The picture thus presented was too true to be contradicted, and made a deep impression on the mind of Mr. Stuart; but the idea of abandoning a fellow being, and a comrade, in such a forlorn situation, was too repugnant to his feelings to be admitted for an instant. He represented to the men that the malady of Mr. Crooks could not be of long duration, and that, in all probability, he would be able to travel in the course of a few days. It was with great difficulty, however, that he prevailed upon them to abide the event.
Ben Jones and a Grizzly
Torrents.—Traces of M’Lellan.—Volcanic Remains—Mineral
Earths.—Peculiar Clay for Pottery.—Dismal Plight of
M’Lellan.—Starvation.—Shocking Proposition of a Desperate
Man.—A Broken-Down Bull.—A Ravenous Meal.—Indian Graves—
Hospitable Snakes.-A Forlorn Alliance.
As the travellers were now in a dangerous neighborhood, where the report of a rifle might bring the savages upon them, they had to depend upon their old beaver-trap for subsistence. The little river on which they were encamped gave many “beaver signs,” and Ben Jones set off at daybreak, along the willowed banks, to find a proper trapping-place. As he was making his way among the thickets, with his trap on his shoulder and his rifle in his hand, he heard a crushing sound, and turning, beheld a huge grizzly bear advancing upon him, with terrific growl. The sturdy Kentuckian was not to be intimidated by man or monster. Leveling his rifle, he pulled the trigger. The bear was wounded, but not mortally: instead, however, of rushing upon his assailant, as is generally the case with this kind of bear, he retreated into the bushes. Jones followed him for some distance, but with suitable caution, and Bruin effected his escape.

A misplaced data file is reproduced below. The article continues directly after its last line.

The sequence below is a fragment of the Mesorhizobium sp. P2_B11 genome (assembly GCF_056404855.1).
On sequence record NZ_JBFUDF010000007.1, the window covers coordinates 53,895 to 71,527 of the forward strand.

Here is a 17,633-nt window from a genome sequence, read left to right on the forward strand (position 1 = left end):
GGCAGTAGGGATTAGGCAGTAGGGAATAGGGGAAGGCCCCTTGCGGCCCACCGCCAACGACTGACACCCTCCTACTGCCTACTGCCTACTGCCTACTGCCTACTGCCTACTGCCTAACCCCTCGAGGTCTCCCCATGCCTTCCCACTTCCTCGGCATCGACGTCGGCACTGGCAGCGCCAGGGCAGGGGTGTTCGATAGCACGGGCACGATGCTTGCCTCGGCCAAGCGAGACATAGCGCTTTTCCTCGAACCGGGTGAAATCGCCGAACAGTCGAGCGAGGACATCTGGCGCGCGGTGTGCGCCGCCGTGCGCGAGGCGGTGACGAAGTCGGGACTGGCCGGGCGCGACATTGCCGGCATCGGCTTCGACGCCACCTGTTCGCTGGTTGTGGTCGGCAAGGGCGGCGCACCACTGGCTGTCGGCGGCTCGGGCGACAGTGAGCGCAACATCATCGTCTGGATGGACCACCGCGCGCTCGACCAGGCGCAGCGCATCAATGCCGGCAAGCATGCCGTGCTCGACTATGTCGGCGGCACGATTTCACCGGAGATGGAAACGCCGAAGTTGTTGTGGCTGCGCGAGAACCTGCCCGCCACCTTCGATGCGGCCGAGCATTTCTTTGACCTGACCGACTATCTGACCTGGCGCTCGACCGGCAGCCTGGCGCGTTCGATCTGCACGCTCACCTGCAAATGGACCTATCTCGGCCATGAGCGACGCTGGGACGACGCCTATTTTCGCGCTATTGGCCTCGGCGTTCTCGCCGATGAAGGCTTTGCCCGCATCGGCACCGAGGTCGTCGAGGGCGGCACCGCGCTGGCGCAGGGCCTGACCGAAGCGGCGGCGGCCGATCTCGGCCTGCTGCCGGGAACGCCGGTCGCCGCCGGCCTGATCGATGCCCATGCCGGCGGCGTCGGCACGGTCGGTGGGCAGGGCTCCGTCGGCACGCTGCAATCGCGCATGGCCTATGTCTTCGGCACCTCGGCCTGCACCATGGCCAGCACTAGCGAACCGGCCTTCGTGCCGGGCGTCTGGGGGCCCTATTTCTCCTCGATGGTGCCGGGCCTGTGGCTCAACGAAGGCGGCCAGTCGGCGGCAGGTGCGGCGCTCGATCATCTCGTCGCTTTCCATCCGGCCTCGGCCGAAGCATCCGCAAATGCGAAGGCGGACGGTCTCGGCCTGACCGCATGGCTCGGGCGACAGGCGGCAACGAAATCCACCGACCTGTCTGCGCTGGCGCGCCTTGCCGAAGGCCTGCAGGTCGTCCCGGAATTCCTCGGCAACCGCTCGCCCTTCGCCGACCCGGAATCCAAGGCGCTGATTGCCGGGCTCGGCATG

As there was every prospect of a detention of some days in this place, and as the supplies of the beaver-trap were too precarious to be depended upon, it became absolutely necessary to run some risk of discovery by hunting in the neighborhood. Ben Jones, therefore, obtained permission to range with his rifle some distance from the camp, and set off to beat up the river banks, in defiance of bear or Blackfeet.
He returned in great spirits in the course of a few hours, having come upon a gang of elk about six miles off, and killed five. This was joyful news, and the party immediately moved forward to the place where he had left the carcasses. They were obliged to support Mr. Crooks the whole distance, for he was unable to walk. Here they remained for two or three days, feasting heartily on elk meat, and drying as much as they would be able to carry away with them.